Ice-breaking news on Titan!

Titan as a mosaic from the Cassini spacecraft. Image credit: JPL/NASA/Univ. of Arizona

Titan as a mosaic from the Cassini spacecraft. Image credit: JPL/NASA/Univ. of Arizona

Good morning, Earthlings!

We interrupt our weekly blog-cast with some exciting news from our Solar System…an amazing feature was discovered on Titan!

Titan, Saturn’s largest moon, was imaged in-depth by the Cassini spacecraft. Scientists are still going strong in analyzing the huge amounts of data that Cassini has given us. Recently discovered within the depths of that data was a large latitudinal band across Titan- a band of water ice!

This has several implications and questions:

1- water ice is considered to be a “base rock”, meaning any water ice exposure on Titan would mean weathering down

2- that much weathering means there may not be any currently active cryovolcanism, meaning any candidate sources of cryovolcanism is considered ancient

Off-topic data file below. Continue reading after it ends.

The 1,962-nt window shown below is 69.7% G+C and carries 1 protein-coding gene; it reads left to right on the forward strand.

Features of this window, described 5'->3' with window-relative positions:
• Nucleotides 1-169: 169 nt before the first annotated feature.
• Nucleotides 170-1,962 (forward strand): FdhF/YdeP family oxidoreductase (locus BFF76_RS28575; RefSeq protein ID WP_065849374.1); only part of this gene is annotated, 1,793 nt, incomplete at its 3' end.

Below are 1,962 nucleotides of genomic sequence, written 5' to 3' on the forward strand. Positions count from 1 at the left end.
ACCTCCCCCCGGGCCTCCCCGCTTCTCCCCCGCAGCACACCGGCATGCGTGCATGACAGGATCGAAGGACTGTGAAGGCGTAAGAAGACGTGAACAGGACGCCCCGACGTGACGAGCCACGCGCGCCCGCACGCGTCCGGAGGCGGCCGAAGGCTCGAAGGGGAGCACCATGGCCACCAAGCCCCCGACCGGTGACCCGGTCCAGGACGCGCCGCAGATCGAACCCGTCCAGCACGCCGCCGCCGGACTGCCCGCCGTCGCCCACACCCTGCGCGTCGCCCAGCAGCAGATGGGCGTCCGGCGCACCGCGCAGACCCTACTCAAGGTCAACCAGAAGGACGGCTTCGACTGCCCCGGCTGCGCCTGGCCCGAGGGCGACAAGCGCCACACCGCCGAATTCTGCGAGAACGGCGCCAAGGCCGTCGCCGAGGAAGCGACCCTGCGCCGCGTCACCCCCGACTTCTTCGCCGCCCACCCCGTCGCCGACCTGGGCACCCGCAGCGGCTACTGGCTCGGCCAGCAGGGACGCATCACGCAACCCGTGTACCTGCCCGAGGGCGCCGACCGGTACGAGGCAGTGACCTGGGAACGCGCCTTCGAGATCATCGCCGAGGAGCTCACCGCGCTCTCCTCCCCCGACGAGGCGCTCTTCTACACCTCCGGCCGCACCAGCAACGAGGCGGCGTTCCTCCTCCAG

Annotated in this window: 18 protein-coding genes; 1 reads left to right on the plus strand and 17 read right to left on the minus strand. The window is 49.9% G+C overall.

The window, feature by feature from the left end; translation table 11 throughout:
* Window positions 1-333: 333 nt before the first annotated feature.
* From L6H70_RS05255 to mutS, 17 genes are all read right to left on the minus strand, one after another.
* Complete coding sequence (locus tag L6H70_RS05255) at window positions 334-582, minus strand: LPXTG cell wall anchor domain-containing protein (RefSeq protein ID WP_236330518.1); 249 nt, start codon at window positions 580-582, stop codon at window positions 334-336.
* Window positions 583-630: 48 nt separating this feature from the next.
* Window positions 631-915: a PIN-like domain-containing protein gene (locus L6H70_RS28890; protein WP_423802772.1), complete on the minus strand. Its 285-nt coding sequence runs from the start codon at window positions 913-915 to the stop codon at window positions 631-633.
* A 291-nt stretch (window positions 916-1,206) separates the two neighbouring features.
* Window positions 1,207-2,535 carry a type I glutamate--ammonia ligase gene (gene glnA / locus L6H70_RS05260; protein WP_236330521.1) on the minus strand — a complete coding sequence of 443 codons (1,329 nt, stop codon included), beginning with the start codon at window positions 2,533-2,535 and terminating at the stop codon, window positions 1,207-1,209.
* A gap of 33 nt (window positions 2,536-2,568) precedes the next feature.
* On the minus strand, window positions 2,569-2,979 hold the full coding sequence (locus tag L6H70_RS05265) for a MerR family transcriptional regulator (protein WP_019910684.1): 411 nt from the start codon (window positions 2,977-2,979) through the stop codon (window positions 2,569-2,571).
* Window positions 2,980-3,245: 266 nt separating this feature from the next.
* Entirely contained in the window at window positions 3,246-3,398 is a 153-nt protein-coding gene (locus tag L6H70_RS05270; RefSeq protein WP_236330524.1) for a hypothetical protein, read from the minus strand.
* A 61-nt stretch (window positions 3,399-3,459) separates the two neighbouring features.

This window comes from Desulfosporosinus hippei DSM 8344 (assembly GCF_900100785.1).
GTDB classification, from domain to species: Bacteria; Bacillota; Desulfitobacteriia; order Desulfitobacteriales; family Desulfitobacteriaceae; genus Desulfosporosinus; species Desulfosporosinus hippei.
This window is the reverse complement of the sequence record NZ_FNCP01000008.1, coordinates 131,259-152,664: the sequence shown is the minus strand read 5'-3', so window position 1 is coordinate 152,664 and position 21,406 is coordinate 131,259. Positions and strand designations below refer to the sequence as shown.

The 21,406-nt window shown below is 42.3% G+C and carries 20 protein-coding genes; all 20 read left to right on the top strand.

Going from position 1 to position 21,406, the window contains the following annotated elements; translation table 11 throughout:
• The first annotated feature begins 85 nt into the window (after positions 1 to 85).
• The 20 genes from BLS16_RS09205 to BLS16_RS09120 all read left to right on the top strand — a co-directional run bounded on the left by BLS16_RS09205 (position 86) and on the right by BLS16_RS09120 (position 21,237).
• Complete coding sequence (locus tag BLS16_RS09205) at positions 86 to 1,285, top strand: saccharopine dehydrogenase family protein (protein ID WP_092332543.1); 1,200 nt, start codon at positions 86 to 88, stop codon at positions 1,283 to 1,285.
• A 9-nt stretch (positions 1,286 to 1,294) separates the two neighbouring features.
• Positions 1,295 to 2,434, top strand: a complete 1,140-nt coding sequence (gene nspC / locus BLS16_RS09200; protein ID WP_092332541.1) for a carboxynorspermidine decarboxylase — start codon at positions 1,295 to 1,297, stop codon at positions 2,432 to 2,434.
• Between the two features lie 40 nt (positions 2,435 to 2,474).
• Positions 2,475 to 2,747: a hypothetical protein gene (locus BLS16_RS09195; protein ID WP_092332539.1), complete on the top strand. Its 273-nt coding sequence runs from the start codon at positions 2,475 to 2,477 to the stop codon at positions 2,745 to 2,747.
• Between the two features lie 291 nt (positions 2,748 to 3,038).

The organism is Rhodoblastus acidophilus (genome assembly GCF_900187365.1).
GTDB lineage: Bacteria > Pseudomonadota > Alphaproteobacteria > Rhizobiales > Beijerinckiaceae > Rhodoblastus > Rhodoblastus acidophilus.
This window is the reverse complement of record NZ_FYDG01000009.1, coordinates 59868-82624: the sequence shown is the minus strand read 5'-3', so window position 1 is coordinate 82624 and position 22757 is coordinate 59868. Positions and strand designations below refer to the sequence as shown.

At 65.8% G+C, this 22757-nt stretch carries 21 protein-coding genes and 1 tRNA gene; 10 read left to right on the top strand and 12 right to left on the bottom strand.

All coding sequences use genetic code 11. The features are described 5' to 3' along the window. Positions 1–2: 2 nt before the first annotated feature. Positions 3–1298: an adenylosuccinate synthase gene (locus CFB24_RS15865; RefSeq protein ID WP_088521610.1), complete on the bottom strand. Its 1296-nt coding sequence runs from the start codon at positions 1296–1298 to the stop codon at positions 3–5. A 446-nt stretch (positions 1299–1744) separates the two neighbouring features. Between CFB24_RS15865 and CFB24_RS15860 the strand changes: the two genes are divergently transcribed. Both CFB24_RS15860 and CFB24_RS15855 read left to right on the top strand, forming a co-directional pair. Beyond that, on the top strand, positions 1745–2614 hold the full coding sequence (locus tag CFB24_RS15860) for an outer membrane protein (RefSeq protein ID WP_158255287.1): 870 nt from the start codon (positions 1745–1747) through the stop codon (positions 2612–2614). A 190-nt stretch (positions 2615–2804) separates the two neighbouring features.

3- the water ice is only found near the equatorial regions of Titan, so what does that mean for the dynamic activity at the poles?

4- How does the water ice mix with the huge swaths of organics and other volatile ices found at the surface?

Water ice is shown as the light blue coloring in these Cassini-processed images of the surface of Titan. (Image: © Caitlin Griffith/UA Lunar & Planetary Laboratory)

Water ice is shown as the light blue coloring in these Cassini-processed images of the surface of Titan. (Image: © Caitlin Griffith/UA Lunar & Planetary Laboratory)

You can read the latest published paper here in Nature Astronomy: https://www.nature.com/articles/s41550-019-0756-5

Thank you for reading and we’ll continue next week with our regularly scheduled program…

Caitlin Ahrens